The Most Important Position to an NBA Championship Team, Part 2: Opportunity Cost
Last Wednesday, I wrote an article about positional values in the NBA. In it, I looked at all the past championship teams since 1990 – roughly 25 years of data – to see if there were trends of production by position on these best teams. The data was quite interesting, as all the positions produced, more or less, at the same rate except for the point guard spot, which was about 1.5 to 2 times less productive.
One point I made was that it wasn’t necessarily about the point guards themselves. It’s not like Chris Paul or Russell Westbrook aren’t good enough to be on a championship-caliber team. However, the data did bring up the idea of opportunity cost. Point guard might be the deepest position in the NBA, and thus, most replaceable.
Across most positions the salary difference between a superstar at that position and a replacement player at that position is pretty drastic. But if the point guard spot is deep enough (and it seems it is), the replacement-level player, or production, is higher than in other positions, despite the same difference in salary. Thus, “paying up” for a top level point guard does not seem to be a financially sound move when paying up for a less replaceable position will earn you a greater advantage.
To follow up on the data from Wednesday, I further compiled salary data from each of the championship teams. The following table and chart show the average percentage of cap each position used up for their team. It still leans heavily towards non-point guard positions being of high importance.
|Average Percentage of Team Salary Cap|
The shooting guard cap percentage numbers are a little exaggerated by the 1998 champion Chicago Bulls, who paid $33,140,000 to Michael Jordan – a whopping 54% of their cap. Their second highest paid player that year was Ron Harper, who made $4,560,000, or 7% of the cap.
Regardless, the data shows that teams that have won the title have tended to save money on the point guard position. A reader from Wednesday brought up a good point that I want to mention – perhaps this trend follows whoever the best player in the league is at the time. We've had Jordan, Hakeem, Shaq, Kobe, Duncan, and LeBron. Perhaps if a point guard takes over that title (although with Kevin Durant and Anthony Davis lurking, that doesn't seem likely), then this trend will start to correct itself.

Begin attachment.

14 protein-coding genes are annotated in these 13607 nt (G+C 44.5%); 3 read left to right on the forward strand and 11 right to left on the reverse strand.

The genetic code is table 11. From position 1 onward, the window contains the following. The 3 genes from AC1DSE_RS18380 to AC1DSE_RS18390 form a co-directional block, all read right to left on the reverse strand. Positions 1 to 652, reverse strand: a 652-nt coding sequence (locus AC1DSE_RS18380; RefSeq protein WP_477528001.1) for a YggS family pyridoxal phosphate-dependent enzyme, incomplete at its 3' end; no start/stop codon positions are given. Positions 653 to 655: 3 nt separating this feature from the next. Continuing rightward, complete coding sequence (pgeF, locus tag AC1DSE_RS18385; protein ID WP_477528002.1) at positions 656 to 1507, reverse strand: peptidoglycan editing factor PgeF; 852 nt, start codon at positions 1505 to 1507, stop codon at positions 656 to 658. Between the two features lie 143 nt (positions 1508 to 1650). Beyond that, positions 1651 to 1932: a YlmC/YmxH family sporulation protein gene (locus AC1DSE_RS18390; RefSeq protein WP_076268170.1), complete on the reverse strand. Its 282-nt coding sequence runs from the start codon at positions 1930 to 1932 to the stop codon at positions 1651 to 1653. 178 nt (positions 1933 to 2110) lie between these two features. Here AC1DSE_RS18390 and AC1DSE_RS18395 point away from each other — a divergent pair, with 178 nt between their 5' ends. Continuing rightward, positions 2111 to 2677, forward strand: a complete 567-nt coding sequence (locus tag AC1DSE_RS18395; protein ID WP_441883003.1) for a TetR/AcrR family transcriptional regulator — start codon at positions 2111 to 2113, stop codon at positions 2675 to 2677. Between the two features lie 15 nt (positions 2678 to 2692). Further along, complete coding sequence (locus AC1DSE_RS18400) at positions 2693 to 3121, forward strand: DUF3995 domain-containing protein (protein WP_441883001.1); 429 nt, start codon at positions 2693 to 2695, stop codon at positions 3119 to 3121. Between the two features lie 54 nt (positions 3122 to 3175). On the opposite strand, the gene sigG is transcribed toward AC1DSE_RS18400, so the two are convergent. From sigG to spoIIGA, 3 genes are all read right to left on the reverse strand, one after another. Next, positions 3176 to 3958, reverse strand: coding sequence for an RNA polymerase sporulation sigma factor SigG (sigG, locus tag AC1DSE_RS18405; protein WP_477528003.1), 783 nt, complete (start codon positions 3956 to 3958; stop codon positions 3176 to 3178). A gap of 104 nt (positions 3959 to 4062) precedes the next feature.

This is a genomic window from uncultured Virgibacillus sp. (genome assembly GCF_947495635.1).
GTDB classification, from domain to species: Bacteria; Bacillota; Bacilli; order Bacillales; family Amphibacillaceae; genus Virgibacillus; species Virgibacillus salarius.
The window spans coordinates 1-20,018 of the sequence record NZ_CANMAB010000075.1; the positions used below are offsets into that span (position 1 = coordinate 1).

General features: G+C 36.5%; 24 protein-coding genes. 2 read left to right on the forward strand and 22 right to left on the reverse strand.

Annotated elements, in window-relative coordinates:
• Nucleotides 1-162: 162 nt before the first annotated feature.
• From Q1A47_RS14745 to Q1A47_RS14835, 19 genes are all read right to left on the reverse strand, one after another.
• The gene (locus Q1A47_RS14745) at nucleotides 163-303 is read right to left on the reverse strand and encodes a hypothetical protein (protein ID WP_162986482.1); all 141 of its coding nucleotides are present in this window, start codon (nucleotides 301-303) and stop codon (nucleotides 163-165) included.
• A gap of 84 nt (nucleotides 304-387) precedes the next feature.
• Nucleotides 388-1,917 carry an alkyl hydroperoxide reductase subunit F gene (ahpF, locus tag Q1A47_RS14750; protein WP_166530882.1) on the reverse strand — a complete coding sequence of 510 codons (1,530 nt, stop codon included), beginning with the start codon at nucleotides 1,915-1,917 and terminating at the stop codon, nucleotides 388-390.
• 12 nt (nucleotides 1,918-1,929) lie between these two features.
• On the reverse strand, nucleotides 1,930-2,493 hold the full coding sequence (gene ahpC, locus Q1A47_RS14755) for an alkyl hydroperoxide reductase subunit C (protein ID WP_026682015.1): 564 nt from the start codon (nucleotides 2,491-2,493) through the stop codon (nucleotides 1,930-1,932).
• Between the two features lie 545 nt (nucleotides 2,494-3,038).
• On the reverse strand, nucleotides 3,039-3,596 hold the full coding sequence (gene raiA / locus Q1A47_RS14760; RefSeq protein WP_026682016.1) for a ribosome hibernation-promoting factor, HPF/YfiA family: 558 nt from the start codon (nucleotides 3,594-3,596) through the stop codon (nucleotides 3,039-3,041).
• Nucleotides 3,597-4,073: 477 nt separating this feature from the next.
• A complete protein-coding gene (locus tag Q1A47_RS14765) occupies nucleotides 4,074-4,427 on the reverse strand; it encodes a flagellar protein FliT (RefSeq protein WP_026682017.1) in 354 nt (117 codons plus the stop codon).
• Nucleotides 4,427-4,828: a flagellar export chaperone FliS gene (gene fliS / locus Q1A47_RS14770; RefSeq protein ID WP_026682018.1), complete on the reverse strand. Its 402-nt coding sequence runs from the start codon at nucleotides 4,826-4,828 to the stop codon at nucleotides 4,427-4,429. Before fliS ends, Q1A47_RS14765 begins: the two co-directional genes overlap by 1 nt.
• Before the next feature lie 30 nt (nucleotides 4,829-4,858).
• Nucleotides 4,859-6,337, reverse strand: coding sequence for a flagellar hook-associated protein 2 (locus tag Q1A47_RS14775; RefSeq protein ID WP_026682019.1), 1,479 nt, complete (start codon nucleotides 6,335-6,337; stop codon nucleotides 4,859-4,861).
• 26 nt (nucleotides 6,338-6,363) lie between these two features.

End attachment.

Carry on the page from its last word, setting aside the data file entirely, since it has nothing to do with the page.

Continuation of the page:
In case you were wondering how your specific team fit into this championship model of salary allocation, I've compiled a list of team's point guard salary cap percentage in the following table. I'm only including teams that our algorithms say have a 25% or higher chance of making the playoffs this year.
|Team||Player||'14-'15 Salary||Current % of Team Salary Cap|
Salary information courtesy of shamsports.com.
Interestingly, there were only five teams that have a shot at the playoffs whose point guard situation fits the model of 7.46% salary cap allocation or less. Of course, rosters are not finalized yet, so if teams add new players, it will obviously drop the percentages down.
The Rockets have struck gold with Patrick Beverley, who is set to make less than $1 million this season. Having an above average point guard for that price (only 1.5% of their cap) is a huge relief on the rest of the salary cap, and allows them to pay up for other positions – $21.4 million for Dwight Howard and $14.7 million for James Harden. The Heat actually first acquired Beverley (via a draft trade with the Lakers) but they waived him at the end of training camp. In hindsight, keeping him would've not only given them a much needed young, spry player over the last couple seasons, but also given them some cap flexibility, much like the Rockets have had.
Some of the guys on that list are superstars. Chris Paul might be the best point guard to play since Magic Johnson. Of course a GM would want Chris Paul on his team. But it's not unfair to start to question opportunity cost and the how replaceable the position is. Rose, Paul, and Westbrook are all great. But when you start to go down the list and see a guy like Mike Conley only taking up 12% of the Grizzlies' cap, it's hard convince yourself that the production level is that drastic. Paul is the best point guard in the world, but just how much better is he than Conley? Is he really twice as good? Or is the drop-off the same as, say, LeBron to a Trevor Ariza?
Of course, all it takes is for the Clippers to hit a couple of breaks and take the title for this article to be outdated and silly. But the nature of the depth of positions would still be true in today's NBA. There are a lot of great point guards in the league. Perhaps paying for one of the top-five guys just isn't an optimal decision. The opportunity cost is just too great.